Skretting made one of the first advances in the 1980s by introducing extruded feeds. Fat contents could be increased from around 14% to 22–25%. The next increase came with vacuum coating. “This involves a vacuum chamber that follows the drying stage,” explains Jan Jonkers, Feed Production Manager at the Skretting Aquaculture Research Centre (ARC). “The vacuum draws the oil into the feed pellets instead of just coating them.” Introduced in the 1990s, it lifted fat levels above 30%. Maximum fat levels were raised over 40% later that decade when Skretting added an expansion chamber immediately following extrusion. “Reducing pressure opens pores in the pellets to absorb more oil. Alternatively, accurate control of pressure can deliver feeds with sinking characteristics optimised to customer requirements,” adds Jonkers.
High fat feeds brought two new challenges. The first was how to keep the fat in the feed in warm weather. Skretting overcame this challenge through the development of SPAR technology, which involves adding a small proportion of a particular ingredient to the mix. This forms crystals that block the pores and trap the oil inside the pellets.
The second challenge is the sustainability of the oil supply. Aquaculture was expanding rapidly and the far sighted foresaw a potential scarcity of the fish oils being used. Feed companies, research institutes and universities explored options to supplement the fish oils with vegetable oils. “When we first proposed this some people suggested using vegetable oils would lead to mortalities,” comments Dr Alex Obach, Managing Director at Skretting ARC. ARC is one of the participants in the EU-funded RAFOA project. This project had the objective of replacing as much fish oil as possible without compromising the health, welfare and growth performance of the four main European aquaculture species: Atlantic salmon, trout, sea bass and sea bream. Trials with a range of vegetable oils and related adjustments in production methods greatly reduced dependence on fish oils while ensuring the final fish products retain the eating and nutritional qualities consumers expect.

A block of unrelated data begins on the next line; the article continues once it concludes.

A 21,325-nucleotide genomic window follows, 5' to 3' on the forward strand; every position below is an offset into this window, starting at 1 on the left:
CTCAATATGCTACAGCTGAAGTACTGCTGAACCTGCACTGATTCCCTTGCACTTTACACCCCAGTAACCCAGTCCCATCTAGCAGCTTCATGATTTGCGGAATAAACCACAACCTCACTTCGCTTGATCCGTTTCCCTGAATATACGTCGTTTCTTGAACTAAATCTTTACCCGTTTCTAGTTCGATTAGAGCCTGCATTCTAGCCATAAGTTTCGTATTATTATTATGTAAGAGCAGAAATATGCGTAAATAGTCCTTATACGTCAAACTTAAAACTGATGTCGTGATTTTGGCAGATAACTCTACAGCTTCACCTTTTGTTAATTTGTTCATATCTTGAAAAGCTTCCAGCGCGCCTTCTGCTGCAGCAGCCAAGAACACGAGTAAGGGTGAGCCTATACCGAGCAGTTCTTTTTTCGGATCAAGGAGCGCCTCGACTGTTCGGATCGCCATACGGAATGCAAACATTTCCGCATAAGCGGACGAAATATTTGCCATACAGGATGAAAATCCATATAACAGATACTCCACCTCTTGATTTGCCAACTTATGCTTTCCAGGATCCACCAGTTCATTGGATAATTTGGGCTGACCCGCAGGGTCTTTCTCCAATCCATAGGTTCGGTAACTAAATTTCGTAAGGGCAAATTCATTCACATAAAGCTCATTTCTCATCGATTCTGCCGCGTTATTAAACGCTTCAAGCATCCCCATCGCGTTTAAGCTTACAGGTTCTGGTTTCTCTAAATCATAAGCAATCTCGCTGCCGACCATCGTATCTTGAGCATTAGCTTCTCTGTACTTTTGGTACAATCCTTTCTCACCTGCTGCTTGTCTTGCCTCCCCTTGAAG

The next sustainability objective was to reduce fishmeal contents. This was achieved by introducing vegetable proteins “For some time 25% fishmeal seemed to be the minimum limit in salmon feed,” says Obach. “We only overcame that hurdle recently by identifying micro-nutrients in fishmeal that proved to be essential to the fish. We found alternative sources of these micro-nutrients. Now, using this MicroBalance™ concept, Skretting is producing grower feeds with much lower fishmeal contents. This means sustainably available fishmeal can be shared across the expanding aquaculture industry and contents minimised when prices peak.”
Other important feed developments include feeds that boost fish immune systems and compensate for the effects of various diseases. The latest hatchery feeds have also boosted the potential of aquaculture.